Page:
Autumn in the North Cemetery.

Sixty miles west of Boston, Massachusetts there is the small New England town of Sturbridge. Located at the junction of I-90 (The Mass Pike), and I-84 it has become known as the "Crossroads of New England". The town was first settled over 300 years ago, and like other small New England towns it has grown just enough over the years to be in a difficult place today. How do we embrace the future without forgetting how we got to our present? How do we attract the right kind of growth, and maintain who we are? And, what about our culture out here in Central Massachusetts?

These pages will cause one to think about how to protect what we have, our future direction, and how to move on in the very best way.

Those thoughts, and other ramblings, will hopefully inspire more thought, conversation, action, and occasionally a smile...

...seems to be working so far

Sunday, November 27, 2011

"The Truth Behind Article 48" by Carol Childress

The following letter was submitted, for posting, by Sturbridge resident, Carol Childress.  At the end of her letter, Carol has also supplied documentation, a definite "Paper Trail",  that she feels supports her position.--ed.

Dear Fellow Sturbridge Residents and Taxpayers,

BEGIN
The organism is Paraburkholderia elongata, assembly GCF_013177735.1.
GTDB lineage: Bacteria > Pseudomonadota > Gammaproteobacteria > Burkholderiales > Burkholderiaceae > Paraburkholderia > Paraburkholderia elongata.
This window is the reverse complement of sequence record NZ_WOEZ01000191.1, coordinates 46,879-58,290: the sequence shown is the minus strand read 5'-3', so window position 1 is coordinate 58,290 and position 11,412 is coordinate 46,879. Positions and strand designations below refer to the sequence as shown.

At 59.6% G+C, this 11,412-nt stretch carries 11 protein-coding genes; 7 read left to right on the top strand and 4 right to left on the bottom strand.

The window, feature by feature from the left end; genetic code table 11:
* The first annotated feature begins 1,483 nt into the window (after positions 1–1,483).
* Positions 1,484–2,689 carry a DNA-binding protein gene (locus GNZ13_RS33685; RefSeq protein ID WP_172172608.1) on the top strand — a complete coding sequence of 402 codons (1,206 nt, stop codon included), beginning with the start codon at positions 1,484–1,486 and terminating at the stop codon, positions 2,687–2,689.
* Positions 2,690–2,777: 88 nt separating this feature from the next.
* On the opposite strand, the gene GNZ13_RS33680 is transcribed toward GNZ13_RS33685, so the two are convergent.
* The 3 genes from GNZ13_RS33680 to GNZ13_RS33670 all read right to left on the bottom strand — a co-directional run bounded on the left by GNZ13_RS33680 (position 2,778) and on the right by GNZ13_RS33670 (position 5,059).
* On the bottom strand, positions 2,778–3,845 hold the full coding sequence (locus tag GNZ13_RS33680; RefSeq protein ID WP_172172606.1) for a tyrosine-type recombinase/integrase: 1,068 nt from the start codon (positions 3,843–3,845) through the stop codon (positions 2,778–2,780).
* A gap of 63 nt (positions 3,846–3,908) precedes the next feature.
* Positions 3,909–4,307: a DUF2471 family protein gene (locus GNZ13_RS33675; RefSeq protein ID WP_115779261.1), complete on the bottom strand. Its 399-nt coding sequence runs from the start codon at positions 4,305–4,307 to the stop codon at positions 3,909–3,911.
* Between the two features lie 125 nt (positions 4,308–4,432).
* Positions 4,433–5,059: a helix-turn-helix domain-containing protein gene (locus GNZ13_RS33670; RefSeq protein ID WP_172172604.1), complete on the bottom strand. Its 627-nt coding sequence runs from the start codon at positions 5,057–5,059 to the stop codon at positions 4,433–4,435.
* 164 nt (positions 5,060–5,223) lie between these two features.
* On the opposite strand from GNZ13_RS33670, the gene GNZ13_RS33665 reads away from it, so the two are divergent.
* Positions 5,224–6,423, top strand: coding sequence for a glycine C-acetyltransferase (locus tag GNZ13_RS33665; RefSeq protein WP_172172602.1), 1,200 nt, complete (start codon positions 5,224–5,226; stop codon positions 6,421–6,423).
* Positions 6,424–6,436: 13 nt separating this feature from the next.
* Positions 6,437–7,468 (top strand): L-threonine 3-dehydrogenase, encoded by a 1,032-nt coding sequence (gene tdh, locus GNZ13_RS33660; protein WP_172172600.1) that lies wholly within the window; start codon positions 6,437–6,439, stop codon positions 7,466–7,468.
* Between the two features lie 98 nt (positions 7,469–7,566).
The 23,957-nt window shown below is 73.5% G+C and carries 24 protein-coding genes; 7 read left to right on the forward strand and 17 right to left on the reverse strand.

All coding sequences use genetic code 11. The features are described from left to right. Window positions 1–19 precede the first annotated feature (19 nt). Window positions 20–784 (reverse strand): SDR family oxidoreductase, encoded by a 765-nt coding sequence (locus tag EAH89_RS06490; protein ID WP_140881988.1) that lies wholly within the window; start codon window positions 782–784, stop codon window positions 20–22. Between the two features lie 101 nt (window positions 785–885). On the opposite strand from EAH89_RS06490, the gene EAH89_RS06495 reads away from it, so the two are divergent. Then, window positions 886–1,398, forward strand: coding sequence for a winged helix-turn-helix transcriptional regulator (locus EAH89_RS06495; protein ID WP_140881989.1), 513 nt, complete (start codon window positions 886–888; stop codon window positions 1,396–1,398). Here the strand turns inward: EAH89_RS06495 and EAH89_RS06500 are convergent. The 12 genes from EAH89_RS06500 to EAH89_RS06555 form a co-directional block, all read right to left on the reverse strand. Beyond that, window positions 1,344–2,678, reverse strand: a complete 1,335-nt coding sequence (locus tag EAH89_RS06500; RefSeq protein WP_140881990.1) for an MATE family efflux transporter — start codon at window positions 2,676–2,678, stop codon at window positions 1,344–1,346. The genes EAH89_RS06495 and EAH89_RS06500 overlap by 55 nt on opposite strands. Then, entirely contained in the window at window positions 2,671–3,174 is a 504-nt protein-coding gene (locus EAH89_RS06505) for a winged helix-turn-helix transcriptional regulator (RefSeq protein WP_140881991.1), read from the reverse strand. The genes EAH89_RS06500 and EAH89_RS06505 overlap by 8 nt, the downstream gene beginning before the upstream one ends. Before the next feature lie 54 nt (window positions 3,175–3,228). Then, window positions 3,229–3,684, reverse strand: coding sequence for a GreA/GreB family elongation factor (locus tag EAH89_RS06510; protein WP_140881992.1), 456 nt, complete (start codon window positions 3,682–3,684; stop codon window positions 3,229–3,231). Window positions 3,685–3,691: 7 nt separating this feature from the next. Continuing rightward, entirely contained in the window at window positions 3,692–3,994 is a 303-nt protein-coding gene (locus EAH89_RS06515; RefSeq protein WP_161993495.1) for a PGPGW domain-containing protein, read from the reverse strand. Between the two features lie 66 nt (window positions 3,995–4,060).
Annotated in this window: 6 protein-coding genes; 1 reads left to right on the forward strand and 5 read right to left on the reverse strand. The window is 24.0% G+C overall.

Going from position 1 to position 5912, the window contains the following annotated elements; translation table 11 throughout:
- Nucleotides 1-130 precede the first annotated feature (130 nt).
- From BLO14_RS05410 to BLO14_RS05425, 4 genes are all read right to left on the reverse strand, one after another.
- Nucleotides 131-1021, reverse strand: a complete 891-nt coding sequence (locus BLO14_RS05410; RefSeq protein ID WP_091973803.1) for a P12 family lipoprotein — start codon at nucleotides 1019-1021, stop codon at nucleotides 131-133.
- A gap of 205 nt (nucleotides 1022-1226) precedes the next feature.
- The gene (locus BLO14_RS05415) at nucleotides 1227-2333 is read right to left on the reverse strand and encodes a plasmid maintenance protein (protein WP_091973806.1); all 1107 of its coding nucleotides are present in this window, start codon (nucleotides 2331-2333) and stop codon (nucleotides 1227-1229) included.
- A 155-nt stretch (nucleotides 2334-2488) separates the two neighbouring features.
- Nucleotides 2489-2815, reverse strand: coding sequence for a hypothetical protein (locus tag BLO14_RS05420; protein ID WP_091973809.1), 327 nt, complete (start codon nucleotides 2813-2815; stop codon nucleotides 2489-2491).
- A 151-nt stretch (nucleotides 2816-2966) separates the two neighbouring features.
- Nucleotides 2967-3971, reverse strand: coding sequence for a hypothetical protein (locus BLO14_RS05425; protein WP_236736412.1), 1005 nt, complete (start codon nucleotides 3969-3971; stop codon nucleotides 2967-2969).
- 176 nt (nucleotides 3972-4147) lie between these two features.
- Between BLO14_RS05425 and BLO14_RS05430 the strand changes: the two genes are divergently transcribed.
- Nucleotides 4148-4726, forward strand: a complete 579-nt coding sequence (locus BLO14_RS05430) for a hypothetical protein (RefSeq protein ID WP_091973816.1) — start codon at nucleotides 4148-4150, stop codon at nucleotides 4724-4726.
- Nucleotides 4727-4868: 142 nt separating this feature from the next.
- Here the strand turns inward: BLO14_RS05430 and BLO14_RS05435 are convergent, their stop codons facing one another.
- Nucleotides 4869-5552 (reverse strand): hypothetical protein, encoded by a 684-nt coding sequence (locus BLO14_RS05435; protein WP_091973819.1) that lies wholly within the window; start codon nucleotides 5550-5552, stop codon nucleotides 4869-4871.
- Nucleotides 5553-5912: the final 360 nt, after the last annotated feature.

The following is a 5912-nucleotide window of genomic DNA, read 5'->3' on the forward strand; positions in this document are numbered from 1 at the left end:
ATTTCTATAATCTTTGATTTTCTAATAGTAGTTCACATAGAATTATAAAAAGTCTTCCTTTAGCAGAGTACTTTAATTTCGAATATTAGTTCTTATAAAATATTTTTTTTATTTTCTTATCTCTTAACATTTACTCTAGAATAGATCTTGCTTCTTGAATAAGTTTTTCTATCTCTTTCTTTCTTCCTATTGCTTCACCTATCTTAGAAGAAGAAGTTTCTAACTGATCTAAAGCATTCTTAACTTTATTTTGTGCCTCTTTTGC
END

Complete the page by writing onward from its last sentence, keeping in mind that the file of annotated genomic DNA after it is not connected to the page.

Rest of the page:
I'm writing to all of you because there is an important issue that has once again stirred me to speak out, and with urgency, I am asking that taxpayers please attend the December 5th Special Town Meeting to vote NO on Warrant Article 48. 
The truth behind Article 48 is that it asks voters to allow the town to convert one of its current conservation parcels, the Shepard parcel, into $2,500,000 athletic fields. On its face, you will find that Article 48 does not mention any costs involved in the conversion or the athletic fields, or why the conversion is even necessary; rather, its ambiguous content asks voters to allow the town to go to the legislature and make a "deed correction" to a 6-year old deed, which if approved, will insert active recreation as an “intended use” for the property when it was purchased in 2004 with Community Preservation Act funds. 
Voters who attended the 2004 Town Meeting when this parcel was purchased can attest to the fact that athletic fields were never mentioned as an intended use; two original members of the Community Preservation Committee have attested that athletic fields was not an intended use; and in fact, Article 48 completely disrespects and disregards that 138/5 supermajority vote rendered in favor of purchasing the property for conservation purposes in 2004.